Guilder becomes a collaborator with the virals – thanks to Lila’s warped sense of reality, his ability to manipulate her and her ability to control the virals – and founder of The Homeland. The Homeland is a city-state run on a quasi-religious totalitarian basis, capturing free humans to use as slave labour in concentration camp conditions. The true horrors are committed here by humans against humans: maltreatment, a feedlot of virals to feed dissidents and insurgents to (taking the place of the gas chambers), torture, rape and the farming of bodily fluids from men, women and children. Cronin did succeed in creating an intriguing antagonist in Guilder: he is simultaneously demonic and ridiculous; totalitarian and impotent; a true grotesque.

In all, this book felt like a bridge between the first and last books on the trilogy. It almost felt as if the mechanics of the virals – that each of the Twelve governed a massive pod of virals who they had turned and who could be destroyed en masseby killing the appropriate member of the Twelve who had sired them – was too cumbersome. It would have needed perhaps one book for each of the Twelve and become really repetitive! So Cronin used this book to simultaneously build up Zero as the ultimate antagonist and dispatch the other Twelve. I would be interested to know whether the original plan was for three of twelve books….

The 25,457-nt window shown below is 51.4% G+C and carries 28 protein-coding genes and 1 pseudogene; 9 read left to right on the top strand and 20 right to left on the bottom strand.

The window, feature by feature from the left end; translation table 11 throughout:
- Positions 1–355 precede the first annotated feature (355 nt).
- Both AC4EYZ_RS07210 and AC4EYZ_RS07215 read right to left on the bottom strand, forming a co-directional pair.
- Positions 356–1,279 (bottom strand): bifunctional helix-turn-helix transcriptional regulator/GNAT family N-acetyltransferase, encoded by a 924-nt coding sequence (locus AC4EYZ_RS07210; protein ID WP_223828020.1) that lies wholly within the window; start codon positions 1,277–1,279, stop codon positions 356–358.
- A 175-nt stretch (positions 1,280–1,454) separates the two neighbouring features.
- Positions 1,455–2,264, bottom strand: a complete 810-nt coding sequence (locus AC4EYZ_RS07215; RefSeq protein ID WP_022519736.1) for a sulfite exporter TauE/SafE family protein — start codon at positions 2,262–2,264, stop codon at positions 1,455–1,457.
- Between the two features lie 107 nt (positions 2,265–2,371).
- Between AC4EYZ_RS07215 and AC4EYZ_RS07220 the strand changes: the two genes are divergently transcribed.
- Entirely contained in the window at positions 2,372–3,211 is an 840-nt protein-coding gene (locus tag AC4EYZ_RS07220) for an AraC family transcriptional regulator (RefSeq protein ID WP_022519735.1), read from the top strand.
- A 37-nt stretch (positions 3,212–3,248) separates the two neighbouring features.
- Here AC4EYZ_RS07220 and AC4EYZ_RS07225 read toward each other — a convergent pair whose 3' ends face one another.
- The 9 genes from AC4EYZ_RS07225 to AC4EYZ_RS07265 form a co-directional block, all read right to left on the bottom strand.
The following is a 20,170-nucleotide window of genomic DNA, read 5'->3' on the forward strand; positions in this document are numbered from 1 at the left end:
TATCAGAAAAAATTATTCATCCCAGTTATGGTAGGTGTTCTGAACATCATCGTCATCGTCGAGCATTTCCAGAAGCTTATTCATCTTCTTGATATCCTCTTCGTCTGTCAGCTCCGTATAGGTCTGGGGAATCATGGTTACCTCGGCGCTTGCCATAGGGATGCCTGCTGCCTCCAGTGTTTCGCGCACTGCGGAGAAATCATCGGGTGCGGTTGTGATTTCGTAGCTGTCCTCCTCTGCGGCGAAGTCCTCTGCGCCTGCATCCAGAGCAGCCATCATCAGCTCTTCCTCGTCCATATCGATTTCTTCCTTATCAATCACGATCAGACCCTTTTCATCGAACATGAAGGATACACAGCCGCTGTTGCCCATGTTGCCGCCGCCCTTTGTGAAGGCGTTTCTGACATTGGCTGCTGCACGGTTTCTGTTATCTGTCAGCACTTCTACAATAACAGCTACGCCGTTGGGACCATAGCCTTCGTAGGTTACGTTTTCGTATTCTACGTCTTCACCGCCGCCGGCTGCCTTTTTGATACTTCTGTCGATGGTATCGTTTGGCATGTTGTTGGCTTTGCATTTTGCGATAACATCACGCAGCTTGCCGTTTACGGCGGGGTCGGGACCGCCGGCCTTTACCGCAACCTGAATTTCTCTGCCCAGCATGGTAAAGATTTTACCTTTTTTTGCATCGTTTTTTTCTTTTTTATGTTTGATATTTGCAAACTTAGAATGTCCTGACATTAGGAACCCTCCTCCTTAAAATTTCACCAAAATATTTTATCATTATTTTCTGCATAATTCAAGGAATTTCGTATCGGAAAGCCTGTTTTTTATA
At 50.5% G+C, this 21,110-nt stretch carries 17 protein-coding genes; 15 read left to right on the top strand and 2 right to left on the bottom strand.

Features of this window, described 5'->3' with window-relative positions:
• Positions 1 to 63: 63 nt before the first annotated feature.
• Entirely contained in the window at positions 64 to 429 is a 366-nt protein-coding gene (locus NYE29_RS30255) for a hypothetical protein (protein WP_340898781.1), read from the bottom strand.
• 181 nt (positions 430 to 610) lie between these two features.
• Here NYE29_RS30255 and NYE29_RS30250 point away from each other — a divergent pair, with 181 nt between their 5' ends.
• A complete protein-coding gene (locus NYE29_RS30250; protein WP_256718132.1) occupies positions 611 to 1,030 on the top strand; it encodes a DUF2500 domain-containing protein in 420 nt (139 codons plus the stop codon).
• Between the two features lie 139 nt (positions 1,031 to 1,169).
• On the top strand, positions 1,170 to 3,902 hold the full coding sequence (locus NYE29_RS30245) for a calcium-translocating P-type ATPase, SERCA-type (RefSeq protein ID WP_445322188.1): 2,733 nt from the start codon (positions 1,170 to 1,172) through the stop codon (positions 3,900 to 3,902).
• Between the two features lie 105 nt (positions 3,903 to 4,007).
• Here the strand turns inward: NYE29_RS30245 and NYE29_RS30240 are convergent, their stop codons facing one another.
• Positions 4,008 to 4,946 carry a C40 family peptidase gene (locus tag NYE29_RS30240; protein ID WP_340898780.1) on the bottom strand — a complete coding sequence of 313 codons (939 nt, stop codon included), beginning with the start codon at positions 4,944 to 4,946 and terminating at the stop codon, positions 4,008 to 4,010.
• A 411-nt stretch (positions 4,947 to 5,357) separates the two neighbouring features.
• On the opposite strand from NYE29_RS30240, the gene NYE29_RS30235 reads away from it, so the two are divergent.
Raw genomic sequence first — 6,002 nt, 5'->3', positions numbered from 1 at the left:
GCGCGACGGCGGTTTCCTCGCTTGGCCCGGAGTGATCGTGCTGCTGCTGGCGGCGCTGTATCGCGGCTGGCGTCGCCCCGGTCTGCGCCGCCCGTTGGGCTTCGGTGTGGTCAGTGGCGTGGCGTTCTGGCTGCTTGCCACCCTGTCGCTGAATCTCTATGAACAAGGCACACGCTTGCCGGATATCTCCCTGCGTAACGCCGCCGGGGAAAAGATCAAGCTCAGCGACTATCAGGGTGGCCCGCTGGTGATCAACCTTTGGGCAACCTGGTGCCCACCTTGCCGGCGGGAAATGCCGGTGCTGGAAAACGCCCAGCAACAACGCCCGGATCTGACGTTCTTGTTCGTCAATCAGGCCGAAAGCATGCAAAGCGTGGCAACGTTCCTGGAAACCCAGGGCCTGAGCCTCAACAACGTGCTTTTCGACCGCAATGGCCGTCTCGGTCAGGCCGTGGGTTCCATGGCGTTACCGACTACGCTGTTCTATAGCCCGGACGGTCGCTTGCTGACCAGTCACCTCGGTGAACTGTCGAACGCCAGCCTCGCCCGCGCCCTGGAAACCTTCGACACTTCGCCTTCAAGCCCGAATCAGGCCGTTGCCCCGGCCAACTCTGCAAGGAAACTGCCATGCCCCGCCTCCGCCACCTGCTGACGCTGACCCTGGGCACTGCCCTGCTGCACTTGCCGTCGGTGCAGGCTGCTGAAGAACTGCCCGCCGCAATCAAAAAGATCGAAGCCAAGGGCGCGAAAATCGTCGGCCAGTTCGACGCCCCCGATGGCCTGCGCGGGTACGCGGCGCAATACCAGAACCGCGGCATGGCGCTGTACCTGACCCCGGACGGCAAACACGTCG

The prose of The Twelve also seemed to me more prosaic, less varied and less lyrical than The Passage.

Was this a good novel? Yes, of course it was! The world and the characters in particular are engaging and interesting. I find the religious parallels at best a tad contrived and occasionally uncomfortable. And yes I am looking forward to a showdown between Lish, Amy (and perhaps Carter) with Zero – previously known as Tim Fanning and the first to be infected in the wilds of Bolivia in The Passage.

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Its odd how my book reading lurks in certain genres for a while: after a crime spree, I notice a range of horror books collecting on the pages of this blog – with more on my to-be-read list.

I wonder what it is with Scandi-Lit.

Stieg Larsson’s Millennium trilogy; Jo Nesbø; Mons Kallentoft … There seems to be a certain sensibility that they share; a sensitivity for the darkest recesses of the human psyche; an unflinching a sense of social responsibility; a sympathy for the effects of the environment surrounding their characters; a keen eye for the intricate details of domestic life; and a spareness and economy of language.

And Lindqvist’s vampire novel, Let The Right One In fits into exactly this milieu.

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This is the story of Oskar, 12 year old boy, whose divorced parents struggle to keep him on the straight and narrow in the suburb of Blackeberg.

It is a typical – slightly pretentious – English teacher thing to say that the setting is a character in its own right but it is so infrequently actually true. James Joyce’s Dublin od Ulysses and The Dubliners manages it. Lindqvist’s Blackeberg also breathes and seethes throughout the novel, as dark, poisonous and insidious as the vampire itself.